Yunzhi Wang1, Santosh Katwal2, 3, Baxter Rogers2, 4, John C . Gore, 4, Gopikrishna Deshpande1, 5
1AU MRI Research Center, Department of Electrical and Computer Engineering, Auburn University, Auburn, AL, United States; 2Vanderbilt University Institute of Imaging Science (VUIIS), Nashville, TN, United States; 3Department of Electrical Engineering and Computer Science, Vanderbilt University, Nashville, TN, United States; 4Radiology and Radiological Sciences, Vanderbilt University, Nashville, TN, United States; 5Department of Psychology, Auburn University, Auburn, AL, United States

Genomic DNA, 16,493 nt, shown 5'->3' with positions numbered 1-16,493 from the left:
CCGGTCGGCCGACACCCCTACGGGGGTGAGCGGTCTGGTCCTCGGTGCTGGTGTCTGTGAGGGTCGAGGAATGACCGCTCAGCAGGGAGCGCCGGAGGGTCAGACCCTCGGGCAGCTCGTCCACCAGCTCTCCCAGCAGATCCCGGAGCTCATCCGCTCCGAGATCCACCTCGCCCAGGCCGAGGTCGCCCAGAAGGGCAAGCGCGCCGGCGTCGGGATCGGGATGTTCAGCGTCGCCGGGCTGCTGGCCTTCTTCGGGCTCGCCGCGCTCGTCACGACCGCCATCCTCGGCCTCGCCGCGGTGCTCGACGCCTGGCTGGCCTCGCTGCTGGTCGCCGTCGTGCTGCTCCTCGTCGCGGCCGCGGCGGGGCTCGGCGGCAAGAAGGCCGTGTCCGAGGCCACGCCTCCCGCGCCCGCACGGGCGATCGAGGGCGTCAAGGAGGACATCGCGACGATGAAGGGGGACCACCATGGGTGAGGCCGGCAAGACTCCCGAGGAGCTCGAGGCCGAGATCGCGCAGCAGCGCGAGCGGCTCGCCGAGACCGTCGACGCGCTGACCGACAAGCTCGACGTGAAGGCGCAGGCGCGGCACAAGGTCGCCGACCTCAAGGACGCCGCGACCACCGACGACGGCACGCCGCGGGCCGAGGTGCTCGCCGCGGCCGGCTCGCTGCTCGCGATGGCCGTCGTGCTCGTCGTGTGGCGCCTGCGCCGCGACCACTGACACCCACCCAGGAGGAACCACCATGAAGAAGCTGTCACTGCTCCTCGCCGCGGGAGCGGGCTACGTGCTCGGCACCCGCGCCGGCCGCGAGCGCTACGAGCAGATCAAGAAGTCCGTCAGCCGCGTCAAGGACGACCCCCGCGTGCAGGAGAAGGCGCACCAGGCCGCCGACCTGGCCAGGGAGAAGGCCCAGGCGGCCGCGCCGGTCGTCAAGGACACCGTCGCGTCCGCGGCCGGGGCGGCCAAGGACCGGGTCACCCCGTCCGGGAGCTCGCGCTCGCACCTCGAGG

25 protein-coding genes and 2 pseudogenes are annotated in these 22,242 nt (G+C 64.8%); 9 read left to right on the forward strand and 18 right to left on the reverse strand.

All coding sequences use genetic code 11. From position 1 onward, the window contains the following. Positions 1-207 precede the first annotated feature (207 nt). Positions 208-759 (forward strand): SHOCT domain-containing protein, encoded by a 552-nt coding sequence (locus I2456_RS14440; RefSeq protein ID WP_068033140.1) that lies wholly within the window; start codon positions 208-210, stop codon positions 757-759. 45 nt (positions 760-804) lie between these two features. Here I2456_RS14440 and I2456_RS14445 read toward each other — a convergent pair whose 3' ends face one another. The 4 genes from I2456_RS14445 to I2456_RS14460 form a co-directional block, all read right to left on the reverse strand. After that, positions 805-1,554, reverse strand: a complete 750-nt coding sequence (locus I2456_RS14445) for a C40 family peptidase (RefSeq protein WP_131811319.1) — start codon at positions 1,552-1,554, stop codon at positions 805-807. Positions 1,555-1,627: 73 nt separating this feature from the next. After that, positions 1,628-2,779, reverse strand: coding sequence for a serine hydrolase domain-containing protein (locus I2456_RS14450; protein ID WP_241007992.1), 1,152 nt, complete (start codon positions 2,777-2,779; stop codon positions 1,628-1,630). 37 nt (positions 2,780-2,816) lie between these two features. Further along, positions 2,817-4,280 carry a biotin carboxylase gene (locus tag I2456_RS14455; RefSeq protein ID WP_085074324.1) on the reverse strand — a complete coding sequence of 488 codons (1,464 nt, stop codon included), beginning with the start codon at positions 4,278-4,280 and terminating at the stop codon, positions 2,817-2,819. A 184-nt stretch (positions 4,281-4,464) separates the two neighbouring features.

Dynamic Granger causality (DGC) was performed to infer sub-100ms neuronal timing differences in BOLD responses from the visual cortex. DGC connectivities were calculated from experimental fMRI data which introduced a known delay between right and left hemified stimuli and a GLM was fit between the experimental paradigm and dynamic Granger causality difference series. The results come out that dGCD significantly covaried with the paradigm for all delays except zero. Our experimental validation of DGC to detect sub-100 ms neuronal timing differences without the confounding effect of hemodynamic variability provide a reliable data-driven method for effective connectivity analysis of fMRI data.